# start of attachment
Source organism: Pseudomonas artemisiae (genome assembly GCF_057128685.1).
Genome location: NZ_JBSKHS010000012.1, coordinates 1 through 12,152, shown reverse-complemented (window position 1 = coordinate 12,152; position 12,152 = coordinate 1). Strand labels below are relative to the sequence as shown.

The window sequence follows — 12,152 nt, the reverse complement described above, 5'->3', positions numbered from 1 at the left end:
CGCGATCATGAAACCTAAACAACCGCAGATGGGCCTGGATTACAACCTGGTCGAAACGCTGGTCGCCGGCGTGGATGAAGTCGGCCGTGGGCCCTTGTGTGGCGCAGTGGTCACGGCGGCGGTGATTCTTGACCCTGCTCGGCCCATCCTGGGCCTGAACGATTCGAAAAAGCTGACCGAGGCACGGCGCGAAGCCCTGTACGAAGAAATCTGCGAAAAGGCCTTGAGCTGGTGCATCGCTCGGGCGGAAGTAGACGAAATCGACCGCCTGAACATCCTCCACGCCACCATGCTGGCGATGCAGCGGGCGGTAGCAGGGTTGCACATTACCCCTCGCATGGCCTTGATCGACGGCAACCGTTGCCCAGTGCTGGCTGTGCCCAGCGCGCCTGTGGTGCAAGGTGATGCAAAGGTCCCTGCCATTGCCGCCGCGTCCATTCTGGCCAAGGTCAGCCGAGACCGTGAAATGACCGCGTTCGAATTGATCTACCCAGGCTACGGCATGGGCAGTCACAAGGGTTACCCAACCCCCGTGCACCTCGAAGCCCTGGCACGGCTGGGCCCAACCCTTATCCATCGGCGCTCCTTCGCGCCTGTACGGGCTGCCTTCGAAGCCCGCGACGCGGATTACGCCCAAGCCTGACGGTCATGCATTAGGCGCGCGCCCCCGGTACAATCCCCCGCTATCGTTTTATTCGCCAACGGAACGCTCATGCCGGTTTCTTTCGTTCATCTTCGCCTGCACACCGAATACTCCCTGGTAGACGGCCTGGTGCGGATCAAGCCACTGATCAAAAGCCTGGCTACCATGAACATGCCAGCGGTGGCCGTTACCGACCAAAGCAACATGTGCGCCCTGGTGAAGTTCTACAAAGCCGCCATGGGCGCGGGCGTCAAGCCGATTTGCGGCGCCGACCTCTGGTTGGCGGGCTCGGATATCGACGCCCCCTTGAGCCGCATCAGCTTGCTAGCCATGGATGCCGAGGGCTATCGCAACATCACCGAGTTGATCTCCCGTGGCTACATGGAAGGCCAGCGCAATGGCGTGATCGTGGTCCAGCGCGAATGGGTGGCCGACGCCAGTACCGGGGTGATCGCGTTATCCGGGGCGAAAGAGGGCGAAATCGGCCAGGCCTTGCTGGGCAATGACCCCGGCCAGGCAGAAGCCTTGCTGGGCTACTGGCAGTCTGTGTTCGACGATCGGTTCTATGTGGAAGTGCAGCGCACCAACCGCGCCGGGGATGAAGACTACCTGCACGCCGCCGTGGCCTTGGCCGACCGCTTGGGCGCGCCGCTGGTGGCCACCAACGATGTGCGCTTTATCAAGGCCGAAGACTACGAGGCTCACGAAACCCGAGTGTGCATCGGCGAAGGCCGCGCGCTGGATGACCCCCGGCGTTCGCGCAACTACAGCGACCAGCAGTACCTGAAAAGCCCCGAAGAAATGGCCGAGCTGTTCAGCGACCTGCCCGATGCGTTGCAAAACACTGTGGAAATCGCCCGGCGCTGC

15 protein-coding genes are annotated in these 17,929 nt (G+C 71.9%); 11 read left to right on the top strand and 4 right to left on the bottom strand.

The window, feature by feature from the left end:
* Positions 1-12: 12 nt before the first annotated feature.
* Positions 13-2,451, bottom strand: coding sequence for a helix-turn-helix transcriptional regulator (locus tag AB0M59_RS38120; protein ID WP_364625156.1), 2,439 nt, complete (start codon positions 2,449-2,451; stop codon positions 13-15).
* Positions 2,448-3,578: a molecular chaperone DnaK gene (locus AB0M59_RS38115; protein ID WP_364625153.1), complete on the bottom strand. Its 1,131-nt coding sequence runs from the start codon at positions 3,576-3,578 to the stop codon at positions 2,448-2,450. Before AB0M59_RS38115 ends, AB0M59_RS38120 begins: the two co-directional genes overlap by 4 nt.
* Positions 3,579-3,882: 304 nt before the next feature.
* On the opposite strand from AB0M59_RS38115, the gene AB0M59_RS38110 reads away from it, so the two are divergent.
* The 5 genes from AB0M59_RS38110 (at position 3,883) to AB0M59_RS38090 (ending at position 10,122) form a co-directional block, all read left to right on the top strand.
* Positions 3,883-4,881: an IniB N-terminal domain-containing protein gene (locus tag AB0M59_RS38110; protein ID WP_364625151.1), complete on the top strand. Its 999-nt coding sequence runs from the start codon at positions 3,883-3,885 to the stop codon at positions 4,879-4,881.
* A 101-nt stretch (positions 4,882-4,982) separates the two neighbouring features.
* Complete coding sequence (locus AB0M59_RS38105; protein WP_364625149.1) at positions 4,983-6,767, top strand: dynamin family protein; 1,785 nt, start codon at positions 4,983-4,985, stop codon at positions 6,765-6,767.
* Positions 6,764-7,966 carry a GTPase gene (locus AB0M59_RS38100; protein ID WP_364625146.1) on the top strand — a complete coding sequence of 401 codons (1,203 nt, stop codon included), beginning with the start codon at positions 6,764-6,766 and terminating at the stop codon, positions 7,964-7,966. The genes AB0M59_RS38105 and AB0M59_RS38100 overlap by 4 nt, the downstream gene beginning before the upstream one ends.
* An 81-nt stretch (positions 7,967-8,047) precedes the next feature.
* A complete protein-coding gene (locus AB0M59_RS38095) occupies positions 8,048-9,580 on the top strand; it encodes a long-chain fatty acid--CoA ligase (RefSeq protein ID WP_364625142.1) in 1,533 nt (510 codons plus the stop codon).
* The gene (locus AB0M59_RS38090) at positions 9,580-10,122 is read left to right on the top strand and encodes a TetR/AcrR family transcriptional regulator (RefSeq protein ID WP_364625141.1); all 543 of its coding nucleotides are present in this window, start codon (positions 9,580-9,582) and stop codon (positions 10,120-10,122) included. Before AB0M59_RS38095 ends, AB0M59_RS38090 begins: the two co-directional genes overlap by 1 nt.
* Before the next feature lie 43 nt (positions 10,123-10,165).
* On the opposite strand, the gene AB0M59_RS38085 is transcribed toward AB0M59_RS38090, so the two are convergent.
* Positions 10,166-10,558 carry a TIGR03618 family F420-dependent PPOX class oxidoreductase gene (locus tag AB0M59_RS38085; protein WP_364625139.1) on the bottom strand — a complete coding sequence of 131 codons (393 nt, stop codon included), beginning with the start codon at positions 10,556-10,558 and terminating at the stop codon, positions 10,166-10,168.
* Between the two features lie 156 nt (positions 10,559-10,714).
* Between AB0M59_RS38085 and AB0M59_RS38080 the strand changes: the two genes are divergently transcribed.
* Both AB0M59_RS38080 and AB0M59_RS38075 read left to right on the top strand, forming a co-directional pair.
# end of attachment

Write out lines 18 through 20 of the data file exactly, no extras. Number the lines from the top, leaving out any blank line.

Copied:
* A complete protein-coding gene (locus AB0M59_RS38095) occupies positions 8,048-9,580 on the top strand; it encodes a long-chain fatty acid--CoA ligase (RefSeq protein ID WP_364625142.1) in 1,533 nt (510 codons plus the stop codon).
* The gene (locus AB0M59_RS38090) at positions 9,580-10,122 is read left to right on the top strand and encodes a TetR/AcrR family transcriptional regulator (RefSeq protein ID WP_364625141.1); all 543 of its coding nucleotides are present in this window, start codon (positions 9,580-9,582) and stop codon (positions 10,120-10,122) included. Before AB0M59_RS38095 ends, AB0M59_RS38090 begins: the two co-directional genes overlap by 1 nt.
* Before the next feature lie 43 nt (positions 10,123-10,165).